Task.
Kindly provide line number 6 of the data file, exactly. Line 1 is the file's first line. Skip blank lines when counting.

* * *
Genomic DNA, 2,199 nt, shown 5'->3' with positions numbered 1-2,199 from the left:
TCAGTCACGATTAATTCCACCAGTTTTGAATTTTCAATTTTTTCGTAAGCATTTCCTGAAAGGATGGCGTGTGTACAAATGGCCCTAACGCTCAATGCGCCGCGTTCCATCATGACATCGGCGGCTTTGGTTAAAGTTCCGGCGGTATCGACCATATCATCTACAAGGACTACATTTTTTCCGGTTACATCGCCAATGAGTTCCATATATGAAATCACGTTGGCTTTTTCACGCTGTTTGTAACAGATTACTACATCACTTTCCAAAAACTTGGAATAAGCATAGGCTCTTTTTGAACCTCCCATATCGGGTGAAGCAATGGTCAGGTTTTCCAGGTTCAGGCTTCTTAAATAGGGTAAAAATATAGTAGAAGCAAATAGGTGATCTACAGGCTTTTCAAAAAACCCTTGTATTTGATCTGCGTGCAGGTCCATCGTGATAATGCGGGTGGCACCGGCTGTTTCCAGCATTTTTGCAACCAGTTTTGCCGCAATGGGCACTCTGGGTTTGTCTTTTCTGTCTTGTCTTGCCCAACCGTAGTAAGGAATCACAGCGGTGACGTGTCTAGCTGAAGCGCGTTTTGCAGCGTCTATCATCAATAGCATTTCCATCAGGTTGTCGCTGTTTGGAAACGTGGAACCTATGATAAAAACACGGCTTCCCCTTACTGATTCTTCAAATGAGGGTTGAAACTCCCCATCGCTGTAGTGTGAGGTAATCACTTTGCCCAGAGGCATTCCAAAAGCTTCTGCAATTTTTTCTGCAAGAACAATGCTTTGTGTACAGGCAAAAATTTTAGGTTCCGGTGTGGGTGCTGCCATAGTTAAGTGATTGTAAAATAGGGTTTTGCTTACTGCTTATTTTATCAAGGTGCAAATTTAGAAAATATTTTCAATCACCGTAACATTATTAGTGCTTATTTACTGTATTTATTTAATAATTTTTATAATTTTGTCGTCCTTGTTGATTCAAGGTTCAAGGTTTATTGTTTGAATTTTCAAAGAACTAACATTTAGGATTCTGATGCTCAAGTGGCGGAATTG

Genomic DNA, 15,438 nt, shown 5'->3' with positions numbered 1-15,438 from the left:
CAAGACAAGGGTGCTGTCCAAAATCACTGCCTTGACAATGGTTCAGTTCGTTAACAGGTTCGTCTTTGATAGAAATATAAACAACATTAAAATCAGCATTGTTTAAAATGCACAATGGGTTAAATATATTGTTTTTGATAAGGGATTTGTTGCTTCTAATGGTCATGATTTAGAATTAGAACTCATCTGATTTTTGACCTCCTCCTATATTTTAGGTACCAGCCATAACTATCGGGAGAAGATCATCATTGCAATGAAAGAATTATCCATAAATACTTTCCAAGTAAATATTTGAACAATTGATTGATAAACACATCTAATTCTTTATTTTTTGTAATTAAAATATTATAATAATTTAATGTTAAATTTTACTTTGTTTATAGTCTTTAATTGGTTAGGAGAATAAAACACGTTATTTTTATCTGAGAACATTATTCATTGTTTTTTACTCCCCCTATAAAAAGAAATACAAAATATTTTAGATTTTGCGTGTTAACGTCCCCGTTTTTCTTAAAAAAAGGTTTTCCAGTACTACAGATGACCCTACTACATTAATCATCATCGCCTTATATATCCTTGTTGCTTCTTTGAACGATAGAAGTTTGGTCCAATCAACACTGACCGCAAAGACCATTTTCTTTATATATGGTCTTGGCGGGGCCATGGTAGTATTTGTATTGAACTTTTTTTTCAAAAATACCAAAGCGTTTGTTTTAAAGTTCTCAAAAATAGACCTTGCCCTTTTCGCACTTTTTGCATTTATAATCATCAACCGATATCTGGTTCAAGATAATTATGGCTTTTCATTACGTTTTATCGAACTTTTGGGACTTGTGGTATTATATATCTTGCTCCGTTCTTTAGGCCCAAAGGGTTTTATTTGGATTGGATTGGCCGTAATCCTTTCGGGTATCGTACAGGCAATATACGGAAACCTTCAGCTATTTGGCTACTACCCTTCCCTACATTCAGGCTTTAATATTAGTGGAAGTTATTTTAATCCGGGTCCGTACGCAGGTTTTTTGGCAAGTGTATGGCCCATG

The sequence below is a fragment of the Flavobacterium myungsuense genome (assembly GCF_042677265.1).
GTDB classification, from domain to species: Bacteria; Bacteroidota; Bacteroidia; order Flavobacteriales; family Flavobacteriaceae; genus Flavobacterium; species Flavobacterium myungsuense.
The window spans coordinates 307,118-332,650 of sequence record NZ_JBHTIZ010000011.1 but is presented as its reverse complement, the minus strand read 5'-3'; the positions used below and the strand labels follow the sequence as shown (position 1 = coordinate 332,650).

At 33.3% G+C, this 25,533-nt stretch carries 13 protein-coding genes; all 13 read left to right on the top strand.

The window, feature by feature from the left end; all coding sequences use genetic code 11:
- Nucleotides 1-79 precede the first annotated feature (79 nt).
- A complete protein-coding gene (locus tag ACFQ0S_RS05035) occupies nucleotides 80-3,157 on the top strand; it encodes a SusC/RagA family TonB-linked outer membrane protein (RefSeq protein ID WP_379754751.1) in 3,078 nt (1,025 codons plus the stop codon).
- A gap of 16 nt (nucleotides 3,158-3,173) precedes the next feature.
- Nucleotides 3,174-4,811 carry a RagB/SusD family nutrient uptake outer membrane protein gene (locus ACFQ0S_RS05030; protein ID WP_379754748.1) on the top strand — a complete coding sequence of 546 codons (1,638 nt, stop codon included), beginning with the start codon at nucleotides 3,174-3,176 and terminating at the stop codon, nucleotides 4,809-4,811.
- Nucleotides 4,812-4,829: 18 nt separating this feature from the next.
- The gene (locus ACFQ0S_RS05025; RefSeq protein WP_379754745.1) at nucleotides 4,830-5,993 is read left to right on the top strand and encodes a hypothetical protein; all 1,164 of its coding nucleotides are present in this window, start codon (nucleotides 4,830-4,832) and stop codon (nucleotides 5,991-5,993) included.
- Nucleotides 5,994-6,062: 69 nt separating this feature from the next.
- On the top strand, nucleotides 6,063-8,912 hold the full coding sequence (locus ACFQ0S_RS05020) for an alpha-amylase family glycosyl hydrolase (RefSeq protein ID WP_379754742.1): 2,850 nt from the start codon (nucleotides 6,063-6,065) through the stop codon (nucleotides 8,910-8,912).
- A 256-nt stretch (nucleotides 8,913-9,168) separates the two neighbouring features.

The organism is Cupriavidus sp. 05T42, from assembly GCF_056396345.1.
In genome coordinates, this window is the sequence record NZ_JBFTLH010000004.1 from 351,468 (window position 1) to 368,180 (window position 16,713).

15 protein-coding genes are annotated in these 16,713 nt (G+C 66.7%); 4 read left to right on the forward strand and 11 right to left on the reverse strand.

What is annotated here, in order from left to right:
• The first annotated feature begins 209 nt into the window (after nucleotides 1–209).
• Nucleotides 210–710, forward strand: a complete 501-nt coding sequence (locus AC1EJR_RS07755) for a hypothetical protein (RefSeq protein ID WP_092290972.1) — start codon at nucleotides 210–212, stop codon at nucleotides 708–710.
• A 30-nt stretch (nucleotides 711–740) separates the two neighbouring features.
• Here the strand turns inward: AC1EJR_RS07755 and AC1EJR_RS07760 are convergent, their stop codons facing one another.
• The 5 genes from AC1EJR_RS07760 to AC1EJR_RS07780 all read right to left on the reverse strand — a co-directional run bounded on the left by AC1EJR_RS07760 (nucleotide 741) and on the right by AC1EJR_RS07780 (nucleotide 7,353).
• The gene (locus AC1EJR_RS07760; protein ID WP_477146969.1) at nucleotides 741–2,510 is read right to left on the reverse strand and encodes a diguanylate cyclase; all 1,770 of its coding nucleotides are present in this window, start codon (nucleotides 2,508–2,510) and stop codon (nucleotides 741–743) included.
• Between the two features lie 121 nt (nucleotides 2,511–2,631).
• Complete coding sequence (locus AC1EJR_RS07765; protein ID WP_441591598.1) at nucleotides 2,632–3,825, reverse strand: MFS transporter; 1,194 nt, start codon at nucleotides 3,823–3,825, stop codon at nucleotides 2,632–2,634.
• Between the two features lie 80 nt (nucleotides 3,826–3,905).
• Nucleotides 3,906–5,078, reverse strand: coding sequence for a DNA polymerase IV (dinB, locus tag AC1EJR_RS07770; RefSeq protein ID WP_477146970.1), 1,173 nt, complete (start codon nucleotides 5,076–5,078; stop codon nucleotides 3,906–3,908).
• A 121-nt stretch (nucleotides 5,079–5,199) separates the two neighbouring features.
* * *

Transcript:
GTDB classification, from domain to species: Bacteria; Bacteroidota; Bacteroidia; order Flavobacteriales; family Flavobacteriaceae; genus Flavobacterium; species Flavobacterium myungsuense.